Tips for Dodging AI Disasters

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We’re not even one full quarter into 2024 and it feels like every week I’m seeing new stories outlining very public customer service whoopsies as companies find their footing with new artificial intelligence deployments.

Does this surprise me? No, definitely not. We’ve seen truly enormous leaps in AI sophistication in the past year or so, and it’ll take time to work through that learning curve. But it does compel me to give you a couple tips on how to avoid missteps in your customer service AI strategy:

Fancy Algorithms Can’t Save You From Inconsistent Knowledge

You might have seen a major airline get into some legal hot water recently due to its chatbot giving a customer incorrect information. If you read between the headlines, though, you’ll notice that it had literally nothing to do with generative AI hallucination and everything to do with internal knowledge inconsistencies.

These days, it’s easy to assume that these stories are a result of chatbots gone rogue, but the issue is rarely the choice in algorithm; instead, it’s often the strategy (or lack thereof) for ensuring that these solutions are grounded in accurate enterprise knowledge.

Whether you leverage traditional natural language processing techniques or generative AI, your source of truth needs to be, well, true.

If you haven’t already invested in a strong knowledge strategy (and I’m not just talking tech—internal processes matter too), this is going to be your best first step. Any subsequent investments in customer service AI, be it customer-facing chatbots, agent-guidance tools, or those fancy generative AI co-pilots, should be firmly grounded on a rock-solid knowledge foundation.

Generative AI Is Not Right for Every Use Case

Don’t shoot the messenger, but it’s true!

I’ll give you an example: Could you use generative AI to develop a solution for auto-scoring your contact center conversations? Sure. But should you? Not necessarily.

Your “traditional” quality monitoring approach will have a human quality analyst manually scoring around 2 percent of an agent’s calls each month. We can all agree that that’s a pretty bad ratio. Plus, manual call listening is not where our human talents shine brightest. Automated quality monitoring solutions are a bit of a no-brainer; let the machine listen to 100 percent of your calls and auto-score the obvious stuff, and have the human analyst handle a subset of scores that require more nuance and consideration.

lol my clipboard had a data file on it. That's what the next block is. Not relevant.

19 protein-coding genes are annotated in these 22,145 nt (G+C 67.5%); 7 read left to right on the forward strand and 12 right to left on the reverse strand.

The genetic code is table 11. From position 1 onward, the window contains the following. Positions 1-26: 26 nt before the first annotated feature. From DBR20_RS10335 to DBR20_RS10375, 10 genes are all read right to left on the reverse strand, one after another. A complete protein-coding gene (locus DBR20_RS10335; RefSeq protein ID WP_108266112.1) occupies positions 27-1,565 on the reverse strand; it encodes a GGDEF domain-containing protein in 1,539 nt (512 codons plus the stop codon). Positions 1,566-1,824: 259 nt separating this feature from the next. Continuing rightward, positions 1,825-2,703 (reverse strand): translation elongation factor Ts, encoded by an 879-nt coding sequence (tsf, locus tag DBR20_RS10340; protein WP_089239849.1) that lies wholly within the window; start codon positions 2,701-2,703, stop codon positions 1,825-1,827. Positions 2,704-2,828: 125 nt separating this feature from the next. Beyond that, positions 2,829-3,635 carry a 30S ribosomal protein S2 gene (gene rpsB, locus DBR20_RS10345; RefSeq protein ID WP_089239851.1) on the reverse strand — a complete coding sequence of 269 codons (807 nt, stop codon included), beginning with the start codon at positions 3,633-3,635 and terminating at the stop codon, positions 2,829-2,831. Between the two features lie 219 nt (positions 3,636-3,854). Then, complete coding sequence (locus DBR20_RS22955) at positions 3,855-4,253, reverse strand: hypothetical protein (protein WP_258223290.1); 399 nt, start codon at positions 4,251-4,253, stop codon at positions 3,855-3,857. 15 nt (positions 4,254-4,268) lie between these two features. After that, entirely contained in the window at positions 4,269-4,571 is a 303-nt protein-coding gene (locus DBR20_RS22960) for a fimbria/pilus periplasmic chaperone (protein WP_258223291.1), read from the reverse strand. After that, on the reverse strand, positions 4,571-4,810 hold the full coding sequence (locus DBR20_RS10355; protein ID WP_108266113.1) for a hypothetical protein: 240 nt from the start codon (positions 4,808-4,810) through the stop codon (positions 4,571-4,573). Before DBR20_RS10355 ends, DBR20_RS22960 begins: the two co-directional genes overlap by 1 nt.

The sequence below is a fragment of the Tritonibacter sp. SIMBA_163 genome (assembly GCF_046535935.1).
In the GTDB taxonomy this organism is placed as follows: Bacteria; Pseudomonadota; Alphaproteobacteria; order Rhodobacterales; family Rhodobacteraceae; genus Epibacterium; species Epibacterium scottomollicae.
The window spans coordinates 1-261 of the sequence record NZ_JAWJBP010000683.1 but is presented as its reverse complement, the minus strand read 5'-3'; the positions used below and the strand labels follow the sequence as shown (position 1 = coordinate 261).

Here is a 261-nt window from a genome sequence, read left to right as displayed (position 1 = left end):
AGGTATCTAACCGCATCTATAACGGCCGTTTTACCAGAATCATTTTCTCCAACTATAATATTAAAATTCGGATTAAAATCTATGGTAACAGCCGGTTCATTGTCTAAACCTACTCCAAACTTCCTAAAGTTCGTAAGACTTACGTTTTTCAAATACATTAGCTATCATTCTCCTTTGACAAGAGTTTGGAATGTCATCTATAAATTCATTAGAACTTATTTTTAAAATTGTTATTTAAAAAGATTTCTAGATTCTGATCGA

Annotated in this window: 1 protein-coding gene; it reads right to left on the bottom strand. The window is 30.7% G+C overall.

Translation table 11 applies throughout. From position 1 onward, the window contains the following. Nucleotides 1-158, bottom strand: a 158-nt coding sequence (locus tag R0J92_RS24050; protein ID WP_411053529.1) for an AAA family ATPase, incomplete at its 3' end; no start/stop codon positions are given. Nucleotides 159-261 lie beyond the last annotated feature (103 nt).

Now some might say: “Hey, Christina, why would I build out a whole taxonomy when I can just have genAI score my calls for me?”

Short answer? It would be friggin’ expensive.

Every time you ask a genAI model anything, the act of answering costs something. If you’re a contact center handling 500,000 conversations a month, running each conversation through a generative model would cost you several somethings—at least with today’s math. Sure, you could reduce the percentage of calls you send through the model, but then we’re back where we started with subpar sampling.

Generative models are non-deterministic. This means that if you ask the same question five times, you are unlikely to get the exact same response. There are ways to mitigate these inconsistencies, but it’s not all that simple. In situations like quality monitoring, where you need things to stay consistent and fair, trying to make a genAI model act like a traditional language model just doesn’t add up, especially when it comes with a much higher price tag.

In some cases, generative AI is just way too big of a hammer for way too small of a nail. In others, it’s like using a sledgehammer to knead focaccia.

Look, I never said I was the master of metaphors. Bottom line: Pick the right tool for the job!

Christina McAllister is senior analyst, Forrester Research, covering customer service and contact center technology, strategy, and operations.

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